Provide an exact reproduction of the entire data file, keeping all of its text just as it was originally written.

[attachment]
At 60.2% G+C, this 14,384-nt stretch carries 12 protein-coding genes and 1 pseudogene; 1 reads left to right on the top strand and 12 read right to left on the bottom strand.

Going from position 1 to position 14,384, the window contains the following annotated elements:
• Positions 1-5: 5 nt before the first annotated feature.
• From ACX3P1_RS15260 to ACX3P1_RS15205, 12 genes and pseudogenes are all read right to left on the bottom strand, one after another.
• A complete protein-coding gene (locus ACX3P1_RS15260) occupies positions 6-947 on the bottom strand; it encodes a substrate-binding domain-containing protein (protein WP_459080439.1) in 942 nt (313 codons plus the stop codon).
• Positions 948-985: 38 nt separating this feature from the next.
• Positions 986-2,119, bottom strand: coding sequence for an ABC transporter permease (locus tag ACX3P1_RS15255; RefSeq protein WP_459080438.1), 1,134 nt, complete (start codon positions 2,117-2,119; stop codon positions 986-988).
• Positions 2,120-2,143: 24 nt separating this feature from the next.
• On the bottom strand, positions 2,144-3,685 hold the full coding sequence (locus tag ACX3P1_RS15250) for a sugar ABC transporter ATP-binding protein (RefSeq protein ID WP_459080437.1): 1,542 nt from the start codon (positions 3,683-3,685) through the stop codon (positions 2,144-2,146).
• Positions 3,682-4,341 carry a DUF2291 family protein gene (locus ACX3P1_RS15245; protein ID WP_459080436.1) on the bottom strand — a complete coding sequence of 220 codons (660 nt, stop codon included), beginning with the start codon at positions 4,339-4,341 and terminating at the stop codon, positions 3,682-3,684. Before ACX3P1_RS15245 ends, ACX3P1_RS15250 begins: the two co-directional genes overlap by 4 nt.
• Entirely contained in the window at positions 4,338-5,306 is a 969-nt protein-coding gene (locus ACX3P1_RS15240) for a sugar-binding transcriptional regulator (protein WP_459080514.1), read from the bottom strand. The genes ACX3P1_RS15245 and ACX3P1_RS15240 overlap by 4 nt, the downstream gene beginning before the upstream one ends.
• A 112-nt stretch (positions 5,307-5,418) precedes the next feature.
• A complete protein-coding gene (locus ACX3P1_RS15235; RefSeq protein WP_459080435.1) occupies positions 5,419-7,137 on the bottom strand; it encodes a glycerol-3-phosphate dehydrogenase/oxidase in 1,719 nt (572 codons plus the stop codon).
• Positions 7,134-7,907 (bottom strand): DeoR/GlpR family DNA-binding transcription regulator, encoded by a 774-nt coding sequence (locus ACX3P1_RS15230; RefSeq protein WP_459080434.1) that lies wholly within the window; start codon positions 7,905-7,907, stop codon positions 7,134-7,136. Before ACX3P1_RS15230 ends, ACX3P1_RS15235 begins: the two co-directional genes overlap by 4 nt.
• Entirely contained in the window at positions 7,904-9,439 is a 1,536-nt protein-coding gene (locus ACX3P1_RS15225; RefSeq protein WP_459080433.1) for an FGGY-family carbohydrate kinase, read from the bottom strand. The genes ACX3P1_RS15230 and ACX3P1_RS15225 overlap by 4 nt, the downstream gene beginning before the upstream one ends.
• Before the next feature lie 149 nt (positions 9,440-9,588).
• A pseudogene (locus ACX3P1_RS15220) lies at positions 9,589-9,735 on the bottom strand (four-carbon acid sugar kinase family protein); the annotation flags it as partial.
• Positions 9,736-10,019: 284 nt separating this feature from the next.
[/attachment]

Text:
At 60.2% G+C, this 14,384-nt stretch carries 12 protein-coding genes and 1 pseudogene; 1 reads left to right on the top strand and 12 read right to left on the bottom strand.

Going from position 1 to position 14,384, the window contains the following annotated elements:
• Positions 1-5: 5 nt before the first annotated feature.
• From ACX3P1_RS15260 to ACX3P1_RS15205, 12 genes and pseudogenes are all read right to left on the bottom strand, one after another.
• A complete protein-coding gene (locus ACX3P1_RS15260) occupies positions 6-947 on the bottom strand; it encodes a substrate-binding domain-containing protein (protein WP_459080439.1) in 942 nt (313 codons plus the stop codon).
• Positions 948-985: 38 nt separating this feature from the next.
• Positions 986-2,119, bottom strand: coding sequence for an ABC transporter permease (locus tag ACX3P1_RS15255; RefSeq protein WP_459080438.1), 1,134 nt, complete (start codon positions 2,117-2,119; stop codon positions 986-988).
• Positions 2,120-2,143: 24 nt separating this feature from the next.
• On the bottom strand, positions 2,144-3,685 hold the full coding sequence (locus tag ACX3P1_RS15250) for a sugar ABC transporter ATP-binding protein (RefSeq protein ID WP_459080437.1): 1,542 nt from the start codon (positions 3,683-3,685) through the stop codon (positions 2,144-2,146).
• Positions 3,682-4,341 carry a DUF2291 family protein gene (locus ACX3P1_RS15245; protein ID WP_459080436.1) on the bottom strand — a complete coding sequence of 220 codons (660 nt, stop codon included), beginning with the start codon at positions 4,339-4,341 and terminating at the stop codon, positions 3,682-3,684. Before ACX3P1_RS15245 ends, ACX3P1_RS15250 begins: the two co-directional genes overlap by 4 nt.
• Entirely contained in the window at positions 4,338-5,306 is a 969-nt protein-coding gene (locus ACX3P1_RS15240) for a sugar-binding transcriptional regulator (protein WP_459080514.1), read from the bottom strand. The genes ACX3P1_RS15245 and ACX3P1_RS15240 overlap by 4 nt, the downstream gene beginning before the upstream one ends.
• A 112-nt stretch (positions 5,307-5,418) precedes the next feature.
• A complete protein-coding gene (locus ACX3P1_RS15235; RefSeq protein WP_459080435.1) occupies positions 5,419-7,137 on the bottom strand; it encodes a glycerol-3-phosphate dehydrogenase/oxidase in 1,719 nt (572 codons plus the stop codon).
• Positions 7,134-7,907 (bottom strand): DeoR/GlpR family DNA-binding transcription regulator, encoded by a 774-nt coding sequence (locus ACX3P1_RS15230; RefSeq protein WP_459080434.1) that lies wholly within the window; start codon positions 7,905-7,907, stop codon positions 7,134-7,136. Before ACX3P1_RS15230 ends, ACX3P1_RS15235 begins: the two co-directional genes overlap by 4 nt.
• Entirely contained in the window at positions 7,904-9,439 is a 1,536-nt protein-coding gene (locus ACX3P1_RS15225; RefSeq protein WP_459080433.1) for an FGGY-family carbohydrate kinase, read from the bottom strand. The genes ACX3P1_RS15230 and ACX3P1_RS15225 overlap by 4 nt, the downstream gene beginning before the upstream one ends.
• Before the next feature lie 149 nt (positions 9,440-9,588).
• A pseudogene (locus ACX3P1_RS15220) lies at positions 9,589-9,735 on the bottom strand (four-carbon acid sugar kinase family protein); the annotation flags it as partial.
• Positions 9,736-10,019: 284 nt separating this feature from the next.